Ayle Pit



We thank the manager of Ayle Pit Northumberland for the following information of this fascinating pit.

The pit is in Northumberland, but only just, the boundary literally runs at the back of the workshop. At one time the pit worked in Cumbria through a different drift, then when this was worked out a new drift was driven in Northumberland whilst the screens etc. were still in Cumbria. However, the companies involved in the colliery are all registered in Cumbria.

We work a modified system which I christened 'Alston Longwall' cause can't think of any other way to describe it.

For simplicity;
Headings taken off main drift 70-80 M. When in working districts, bords turned off heading 12m centres. Bords wide enough to take tub and about 5' 6" high. Coal 18" usually and this is up in the roof as we take the floor to enlarge roadways as the roof breaks with uneven sides when worked on top caunch and big shoddys are prone to roll off sides without notice.

Coal extracted from each side of barrow way (bord) till you meet the lad in next bord, so about 5 m or so. Stone from caunch forms roadway packs. Bords taken 50-60 m but after this the logistics of taking full and empties in and out slows you down too much.

The working day is very simple in layout, we work on a weekly cycle (in theory at least). Each hewer has his own working which comprises 11M or so of coal (width that is). Access is via the 'barrow way which runs up the middle of the face, this is enlarged to accommodate the rails and tubs etc. Roughly 5 m of coal is extracted from either side of the barrow way.

Stage 1. Coal extracted to advance the barrow way, advance roughly 2m by 1.2m width.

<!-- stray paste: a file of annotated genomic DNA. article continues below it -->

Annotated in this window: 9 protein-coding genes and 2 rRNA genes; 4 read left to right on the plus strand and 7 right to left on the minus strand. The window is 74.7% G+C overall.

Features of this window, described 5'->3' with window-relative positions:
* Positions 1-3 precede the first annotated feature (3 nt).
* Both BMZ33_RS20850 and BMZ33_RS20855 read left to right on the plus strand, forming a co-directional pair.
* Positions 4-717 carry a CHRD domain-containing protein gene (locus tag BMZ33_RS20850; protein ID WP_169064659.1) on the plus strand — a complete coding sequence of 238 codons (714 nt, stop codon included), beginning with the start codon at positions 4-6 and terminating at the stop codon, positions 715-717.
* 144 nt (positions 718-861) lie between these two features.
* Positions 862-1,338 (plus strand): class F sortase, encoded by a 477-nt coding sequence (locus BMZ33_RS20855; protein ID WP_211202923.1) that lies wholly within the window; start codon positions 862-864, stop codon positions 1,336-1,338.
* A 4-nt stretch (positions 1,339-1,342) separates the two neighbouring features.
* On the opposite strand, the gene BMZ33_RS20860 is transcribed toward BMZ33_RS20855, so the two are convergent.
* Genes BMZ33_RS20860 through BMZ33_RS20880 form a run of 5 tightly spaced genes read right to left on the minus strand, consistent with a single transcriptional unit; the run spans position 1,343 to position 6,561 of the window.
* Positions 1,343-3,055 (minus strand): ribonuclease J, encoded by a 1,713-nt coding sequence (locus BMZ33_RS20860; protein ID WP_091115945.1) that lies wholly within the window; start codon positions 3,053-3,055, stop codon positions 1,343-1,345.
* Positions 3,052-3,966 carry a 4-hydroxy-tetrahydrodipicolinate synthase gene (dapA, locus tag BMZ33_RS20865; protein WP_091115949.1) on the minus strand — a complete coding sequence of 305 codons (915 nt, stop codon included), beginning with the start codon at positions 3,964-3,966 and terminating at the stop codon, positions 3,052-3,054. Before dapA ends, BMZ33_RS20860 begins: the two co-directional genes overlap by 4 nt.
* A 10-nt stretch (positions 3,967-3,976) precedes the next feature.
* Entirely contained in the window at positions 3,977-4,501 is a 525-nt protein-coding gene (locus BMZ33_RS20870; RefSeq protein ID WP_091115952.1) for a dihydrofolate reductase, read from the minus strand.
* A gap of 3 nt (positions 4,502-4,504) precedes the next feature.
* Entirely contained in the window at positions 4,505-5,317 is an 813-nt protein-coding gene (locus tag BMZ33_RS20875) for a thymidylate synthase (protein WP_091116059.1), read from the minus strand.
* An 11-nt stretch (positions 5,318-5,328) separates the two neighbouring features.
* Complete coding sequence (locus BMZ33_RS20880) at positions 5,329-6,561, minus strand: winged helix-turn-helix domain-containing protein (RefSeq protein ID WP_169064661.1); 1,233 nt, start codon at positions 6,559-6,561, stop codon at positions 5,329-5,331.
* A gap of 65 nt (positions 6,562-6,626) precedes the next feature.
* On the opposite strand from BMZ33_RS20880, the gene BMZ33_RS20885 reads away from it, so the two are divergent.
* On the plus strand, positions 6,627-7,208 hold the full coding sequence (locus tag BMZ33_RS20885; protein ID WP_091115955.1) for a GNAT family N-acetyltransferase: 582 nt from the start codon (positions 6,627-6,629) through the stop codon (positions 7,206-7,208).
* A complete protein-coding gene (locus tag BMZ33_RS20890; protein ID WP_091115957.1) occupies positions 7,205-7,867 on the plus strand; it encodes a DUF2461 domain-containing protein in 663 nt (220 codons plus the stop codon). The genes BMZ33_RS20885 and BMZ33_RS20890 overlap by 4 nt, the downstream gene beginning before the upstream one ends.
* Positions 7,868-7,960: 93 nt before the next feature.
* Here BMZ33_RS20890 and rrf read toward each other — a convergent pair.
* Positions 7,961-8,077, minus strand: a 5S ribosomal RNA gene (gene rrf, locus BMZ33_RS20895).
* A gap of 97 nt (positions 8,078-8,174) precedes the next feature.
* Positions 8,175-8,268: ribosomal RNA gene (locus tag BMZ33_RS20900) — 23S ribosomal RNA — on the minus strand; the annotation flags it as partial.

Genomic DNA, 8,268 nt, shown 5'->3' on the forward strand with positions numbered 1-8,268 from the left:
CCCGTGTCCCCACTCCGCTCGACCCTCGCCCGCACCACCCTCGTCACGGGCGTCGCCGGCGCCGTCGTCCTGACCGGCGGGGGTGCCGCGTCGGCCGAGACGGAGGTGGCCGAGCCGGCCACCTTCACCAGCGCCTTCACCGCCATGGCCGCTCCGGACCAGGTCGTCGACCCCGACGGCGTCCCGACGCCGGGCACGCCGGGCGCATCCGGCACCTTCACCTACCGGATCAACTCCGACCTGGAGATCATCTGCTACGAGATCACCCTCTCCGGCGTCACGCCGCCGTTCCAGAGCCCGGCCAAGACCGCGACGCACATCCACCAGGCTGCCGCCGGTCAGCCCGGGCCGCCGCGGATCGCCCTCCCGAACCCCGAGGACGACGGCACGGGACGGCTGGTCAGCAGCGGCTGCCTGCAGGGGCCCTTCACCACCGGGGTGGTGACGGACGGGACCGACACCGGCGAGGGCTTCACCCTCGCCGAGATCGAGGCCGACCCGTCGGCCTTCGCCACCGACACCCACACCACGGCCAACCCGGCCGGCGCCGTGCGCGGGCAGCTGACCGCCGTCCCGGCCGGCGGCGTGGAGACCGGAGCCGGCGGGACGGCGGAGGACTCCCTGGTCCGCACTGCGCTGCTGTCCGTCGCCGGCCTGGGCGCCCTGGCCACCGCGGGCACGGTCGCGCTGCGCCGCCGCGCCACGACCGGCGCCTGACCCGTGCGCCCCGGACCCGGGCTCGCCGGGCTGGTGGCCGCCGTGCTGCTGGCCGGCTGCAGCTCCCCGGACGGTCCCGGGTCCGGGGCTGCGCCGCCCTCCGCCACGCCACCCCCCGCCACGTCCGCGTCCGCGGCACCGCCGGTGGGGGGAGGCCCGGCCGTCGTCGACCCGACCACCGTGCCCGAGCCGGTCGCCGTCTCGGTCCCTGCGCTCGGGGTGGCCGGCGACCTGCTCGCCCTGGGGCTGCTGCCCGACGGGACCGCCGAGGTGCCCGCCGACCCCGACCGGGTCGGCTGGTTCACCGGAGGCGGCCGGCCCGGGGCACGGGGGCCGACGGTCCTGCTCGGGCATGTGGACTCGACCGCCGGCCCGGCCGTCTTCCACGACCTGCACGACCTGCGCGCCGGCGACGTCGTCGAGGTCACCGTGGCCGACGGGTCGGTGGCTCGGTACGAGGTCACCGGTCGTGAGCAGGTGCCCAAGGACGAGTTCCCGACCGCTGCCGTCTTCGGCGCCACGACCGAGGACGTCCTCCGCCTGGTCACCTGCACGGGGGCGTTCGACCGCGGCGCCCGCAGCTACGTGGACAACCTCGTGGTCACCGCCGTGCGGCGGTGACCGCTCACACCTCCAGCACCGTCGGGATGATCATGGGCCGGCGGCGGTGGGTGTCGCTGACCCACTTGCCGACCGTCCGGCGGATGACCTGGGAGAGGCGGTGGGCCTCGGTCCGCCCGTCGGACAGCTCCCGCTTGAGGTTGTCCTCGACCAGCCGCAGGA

Stage 2 The stone beneath the coal has then to be removed to enable the tubway to advance. The caunch is bored, a single hole usually, and the stone fired. These debris are then formed into packs either side of the barrowway where the coal has already been extracted. As the bord advances this forms additional support to keep the barrow way open. The height of a working bord depends on whoever is driving it, usually 5'6".

Stage 3 After rails have been laid commencement of extracting coal. Each man differs but usually enough coal is taken from each side to set bars over barrowway then he will concentrate on one side at once. Each side should last 2 days, so the first day is the best as you can reach the hewed coal from the barrowway and get it straight into the tub. As you work your way along the face the coal has to be thrown back to enable it to be loaded, so you are handling it twice.

Stage 4 Extract the other side... again 2 days work.

Each tub holds 10 cwt, the hewer takes the full tub out of the bord himself to the mainway where he connects it to the back of the loco and takes an empty in, repeating the process.

The rate at which coal can be extracted depends on conditions. When we are developing and each heading is in the solid, the coal can be exceptionally hard and you may struggle to get 6 a day, with a lot of the coal being slack and not lumps. When a few bords have been worked along a heading ,each bord holing into the next 100% extraction, the weight works to our advantage and the coal comes off in big lumps and you can get 10-12 a day on the good days.

When it's good we can get 40 a week, when its bad you can be down to 20 odd. The coal is not laid down like most coals in that it doesn't have a bord and end as such (grain). It is cone in cone formation, the weight opens these backers up lovely. Also it is a dull Gray colour rather than shinny black. Still it is good hot anthracite though it can give off a sulphurous smell if you leave the Parkray open!

Coal is hauled out of the pit via 3 tonne Clayton battery loco's.



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